Although the International financial reporting Standards (IFRS) and Generally Accepted Accounting Principles (GAAP) have a lot of similar guidelines and expectations, they also differ in many ways. The IFRS employs more of a “principles based” accounting standards whereas GAAP utilizes more of a “rules based” approach. Even though there are differences between terminology, revenue recognition, gains and/or losses, and statement presentation, both standards do follow the same conceptual guidelines. With the Sarbanes-Oxley Act (SOX) of 2002, the standards expected of foreign countries are significantly less than those that reside as publically owned companies in the U.S. Statement of Financial Position
GAAP v. IFRS
GAAP and IFRS both have similar expectations from companies with regards to the information presented on the statement of financial position. GAAP has a strict requirement that all accounts be listed in order of liquidity with the highest measure of liquidity first. The IFRS does not require a specific order or classification of the accounts. With IFRS the general rule of thumb is that accounts be listed starting with the least liquid accounts listed first. GAAP following companies will have their balance sheets follow the order of current assets, long term assets, current liabilities, long term liabilities, ending with stockholder equity. Generally IFRS standards suggest their statement of financial position in the order of long-term assets, current assets, shareholder equity, long-term liabilities, and lastly current liabilities.
Current liabilities are defined as: “Debts due to be paid with cash or with goods and services within one year, or within the entity’s operating cycle if the cycle is longer than a year.” (Hongren, Harrison & Oliver, 2012) These liabilities fit into three categories: Current liabilities of known amount; current liabilities that must be estimated; and contingent liabilities. According to the ...
Conceptual Frameworks of Financial Reporting GAAP v. IFRS
While the standards of GAAP and the IFRS are different in many areas, their conceptual framework and general principles provide similar and in most cases, the same information. They both require disclosures with regards to the accounting principles a company follows, and the assumptions made, as well as, any uncertainties that may cause a material adjustment in the future period. Both GAAP and IFRS require that annual financial statements be submitted and include an accurate picture of the company’s financial position. A large difference between GAAP and IFRS is the reporting of assets. GAAP states that assets should be reported using the historical purchase amount, but IFRS allows some assets, like property and equipment, to be recorded at the fair market value.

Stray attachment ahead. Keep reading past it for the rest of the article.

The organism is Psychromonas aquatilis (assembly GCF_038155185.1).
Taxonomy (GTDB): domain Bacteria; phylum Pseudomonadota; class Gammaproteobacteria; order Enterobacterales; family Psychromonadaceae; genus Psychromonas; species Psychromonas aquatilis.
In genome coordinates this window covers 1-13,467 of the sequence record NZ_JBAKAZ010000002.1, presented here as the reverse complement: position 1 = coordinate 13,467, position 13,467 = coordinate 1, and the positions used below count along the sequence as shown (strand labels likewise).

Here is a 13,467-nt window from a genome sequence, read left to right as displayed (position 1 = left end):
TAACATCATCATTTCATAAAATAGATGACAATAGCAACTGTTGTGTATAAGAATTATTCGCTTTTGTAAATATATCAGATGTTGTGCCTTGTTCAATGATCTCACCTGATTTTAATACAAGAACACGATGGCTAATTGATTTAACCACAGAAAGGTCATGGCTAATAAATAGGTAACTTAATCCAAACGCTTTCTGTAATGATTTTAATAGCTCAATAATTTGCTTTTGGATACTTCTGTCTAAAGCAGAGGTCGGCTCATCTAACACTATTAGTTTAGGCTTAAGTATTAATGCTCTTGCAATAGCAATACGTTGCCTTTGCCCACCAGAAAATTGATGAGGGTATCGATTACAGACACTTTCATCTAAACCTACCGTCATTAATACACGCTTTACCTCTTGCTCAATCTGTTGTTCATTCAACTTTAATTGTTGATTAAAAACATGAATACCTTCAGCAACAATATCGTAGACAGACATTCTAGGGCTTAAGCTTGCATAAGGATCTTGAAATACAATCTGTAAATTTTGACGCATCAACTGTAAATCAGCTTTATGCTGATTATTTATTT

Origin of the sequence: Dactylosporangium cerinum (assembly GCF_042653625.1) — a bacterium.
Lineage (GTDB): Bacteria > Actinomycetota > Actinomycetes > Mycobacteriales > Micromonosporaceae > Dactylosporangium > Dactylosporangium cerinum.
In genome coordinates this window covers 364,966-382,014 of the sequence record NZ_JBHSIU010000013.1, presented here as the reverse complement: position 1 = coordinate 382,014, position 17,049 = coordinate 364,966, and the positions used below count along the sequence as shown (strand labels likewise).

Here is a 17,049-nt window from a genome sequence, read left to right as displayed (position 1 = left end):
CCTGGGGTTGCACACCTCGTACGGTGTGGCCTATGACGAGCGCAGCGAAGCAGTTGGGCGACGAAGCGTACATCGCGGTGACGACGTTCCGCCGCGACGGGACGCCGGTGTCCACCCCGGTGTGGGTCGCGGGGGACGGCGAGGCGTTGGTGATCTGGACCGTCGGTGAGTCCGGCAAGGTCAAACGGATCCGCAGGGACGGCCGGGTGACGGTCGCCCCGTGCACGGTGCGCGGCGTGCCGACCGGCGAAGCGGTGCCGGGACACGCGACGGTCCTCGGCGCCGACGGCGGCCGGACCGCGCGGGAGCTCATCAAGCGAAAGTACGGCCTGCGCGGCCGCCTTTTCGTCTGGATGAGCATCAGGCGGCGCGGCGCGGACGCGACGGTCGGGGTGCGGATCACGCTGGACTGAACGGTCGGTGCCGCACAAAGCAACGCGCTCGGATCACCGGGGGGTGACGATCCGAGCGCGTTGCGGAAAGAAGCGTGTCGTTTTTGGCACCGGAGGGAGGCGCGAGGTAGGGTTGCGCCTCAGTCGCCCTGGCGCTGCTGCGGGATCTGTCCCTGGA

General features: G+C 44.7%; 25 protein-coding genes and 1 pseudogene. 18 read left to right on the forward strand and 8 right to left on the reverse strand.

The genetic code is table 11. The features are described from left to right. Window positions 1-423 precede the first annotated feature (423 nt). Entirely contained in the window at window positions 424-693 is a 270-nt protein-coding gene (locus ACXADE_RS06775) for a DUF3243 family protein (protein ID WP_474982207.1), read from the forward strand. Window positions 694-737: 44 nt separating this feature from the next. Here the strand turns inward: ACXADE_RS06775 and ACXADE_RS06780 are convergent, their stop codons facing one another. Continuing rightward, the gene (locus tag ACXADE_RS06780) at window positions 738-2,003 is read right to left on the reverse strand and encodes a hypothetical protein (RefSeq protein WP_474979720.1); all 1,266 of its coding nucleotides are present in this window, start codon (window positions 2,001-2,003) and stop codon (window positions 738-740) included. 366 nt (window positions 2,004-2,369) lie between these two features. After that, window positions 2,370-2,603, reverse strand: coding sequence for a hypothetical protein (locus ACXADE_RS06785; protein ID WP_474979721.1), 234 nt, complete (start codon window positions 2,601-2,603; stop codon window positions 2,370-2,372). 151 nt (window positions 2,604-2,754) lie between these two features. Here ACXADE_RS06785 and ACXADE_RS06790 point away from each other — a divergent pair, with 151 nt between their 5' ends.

Terminology GAAP v. IFRS
Some terminology used by GAAP is different from the IFRS, but has the same or similar meaning. The terminology used to differentiate the financial reporting that each agency requires can have different names, but each report ultimately shows the same information. What GAAP lists as stock is commonly referred to as shares for international companies. Common stock, listed in the equity section of a balance sheet or list on the statement of financial position for an international company, the IFRS describes it as share capital-ordinary.
Considerations of SEC to Adopt IFRS
Converting the U.S. GAAP method of accounting into IFRS poses major challenges to huge number of companies in the U.S. The SEC is regulating the activities of these transitions through summarizing feedbacks on the presented roadmaps of IFRS, and outlining a proper approach for the improvement of these transitions. A publication of Deloitte Global Services (2014) stated some key areas that SEC must consider before regulating the IFRS. These are: Sufficient development and application of IFRSs globally
Accounting mainly involves analyzing, interpretation and reporting of business transaction records. Accounting provides information for decision making to the management. The purpose of accounting is to maintain proper control of finances of an organization. In other words, accounting is an information system whose purpose is to provide essential information about business financial activities. It ...